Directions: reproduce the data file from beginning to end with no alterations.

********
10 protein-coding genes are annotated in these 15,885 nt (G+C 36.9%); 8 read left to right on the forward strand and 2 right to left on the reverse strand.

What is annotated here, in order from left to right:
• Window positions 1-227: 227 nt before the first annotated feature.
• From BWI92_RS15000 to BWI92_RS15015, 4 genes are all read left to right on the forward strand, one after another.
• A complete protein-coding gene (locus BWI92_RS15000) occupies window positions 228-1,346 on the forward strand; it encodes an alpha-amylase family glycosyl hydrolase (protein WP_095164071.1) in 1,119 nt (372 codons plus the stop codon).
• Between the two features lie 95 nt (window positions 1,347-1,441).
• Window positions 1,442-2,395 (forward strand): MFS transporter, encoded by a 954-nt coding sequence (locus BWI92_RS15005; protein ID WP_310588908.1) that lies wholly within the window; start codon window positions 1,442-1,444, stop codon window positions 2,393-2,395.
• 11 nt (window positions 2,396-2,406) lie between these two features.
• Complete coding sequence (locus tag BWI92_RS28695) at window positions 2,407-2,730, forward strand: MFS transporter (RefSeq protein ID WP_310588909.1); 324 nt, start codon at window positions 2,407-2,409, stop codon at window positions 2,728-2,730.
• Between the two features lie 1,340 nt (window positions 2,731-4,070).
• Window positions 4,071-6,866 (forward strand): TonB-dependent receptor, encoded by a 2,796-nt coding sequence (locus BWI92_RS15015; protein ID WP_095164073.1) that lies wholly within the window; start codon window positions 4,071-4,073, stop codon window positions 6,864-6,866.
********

10 protein-coding genes are annotated in these 15,885 nt (G+C 36.9%); 8 read left to right on the forward strand and 2 right to left on the reverse strand.

What is annotated here, in order from left to right:
• Window positions 1-227: 227 nt before the first annotated feature.
• From BWI92_RS15000 to BWI92_RS15015, 4 genes are all read left to right on the forward strand, one after another.
• A complete protein-coding gene (locus BWI92_RS15000) occupies window positions 228-1,346 on the forward strand; it encodes an alpha-amylase family glycosyl hydrolase (protein WP_095164071.1) in 1,119 nt (372 codons plus the stop codon).
• Between the two features lie 95 nt (window positions 1,347-1,441).
• Window positions 1,442-2,395 (forward strand): MFS transporter, encoded by a 954-nt coding sequence (locus BWI92_RS15005; protein ID WP_310588908.1) that lies wholly within the window; start codon window positions 1,442-1,444, stop codon window positions 2,393-2,395.
• 11 nt (window positions 2,396-2,406) lie between these two features.
• Complete coding sequence (locus tag BWI92_RS28695) at window positions 2,407-2,730, forward strand: MFS transporter (RefSeq protein ID WP_310588909.1); 324 nt, start codon at window positions 2,407-2,409, stop codon at window positions 2,728-2,730.
• Between the two features lie 1,340 nt (window positions 2,731-4,070).
• Window positions 4,071-6,866 (forward strand): TonB-dependent receptor, encoded by a 2,796-nt coding sequence (locus BWI92_RS15015; protein ID WP_095164073.1) that lies wholly within the window; start codon window positions 4,071-4,073, stop codon window positions 6,864-6,866.